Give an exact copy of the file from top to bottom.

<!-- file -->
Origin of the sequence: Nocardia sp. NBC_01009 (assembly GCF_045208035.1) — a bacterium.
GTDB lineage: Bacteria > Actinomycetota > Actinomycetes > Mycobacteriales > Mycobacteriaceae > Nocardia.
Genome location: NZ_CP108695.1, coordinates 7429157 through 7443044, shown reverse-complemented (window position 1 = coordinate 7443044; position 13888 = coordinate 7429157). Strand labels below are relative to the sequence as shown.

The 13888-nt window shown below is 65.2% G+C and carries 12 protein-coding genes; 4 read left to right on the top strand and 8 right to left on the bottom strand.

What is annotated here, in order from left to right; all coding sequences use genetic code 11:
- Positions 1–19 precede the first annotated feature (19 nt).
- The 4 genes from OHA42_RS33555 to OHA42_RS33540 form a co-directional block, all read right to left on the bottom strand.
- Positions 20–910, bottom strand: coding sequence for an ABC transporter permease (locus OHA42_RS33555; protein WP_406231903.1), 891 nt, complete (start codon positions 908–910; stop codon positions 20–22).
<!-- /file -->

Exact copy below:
Origin of the sequence: Nocardia sp. NBC_01009 (assembly GCF_045208035.1) — a bacterium.
GTDB lineage: Bacteria > Actinomycetota > Actinomycetes > Mycobacteriales > Mycobacteriaceae > Nocardia.
Genome location: NZ_CP108695.1, coordinates 7429157 through 7443044, shown reverse-complemented (window position 1 = coordinate 7443044; position 13888 = coordinate 7429157). Strand labels below are relative to the sequence as shown.

The 13888-nt window shown below is 65.2% G+C and carries 12 protein-coding genes; 4 read left to right on the top strand and 8 right to left on the bottom strand.

What is annotated here, in order from left to right; all coding sequences use genetic code 11:
- Positions 1–19 precede the first annotated feature (19 nt).
- The 4 genes from OHA42_RS33555 to OHA42_RS33540 form a co-directional block, all read right to left on the bottom strand.
- Positions 20–910, bottom strand: coding sequence for an ABC transporter permease (locus OHA42_RS33555; protein WP_406231903.1), 891 nt, complete (start codon positions 908–910; stop codon positions 20–22).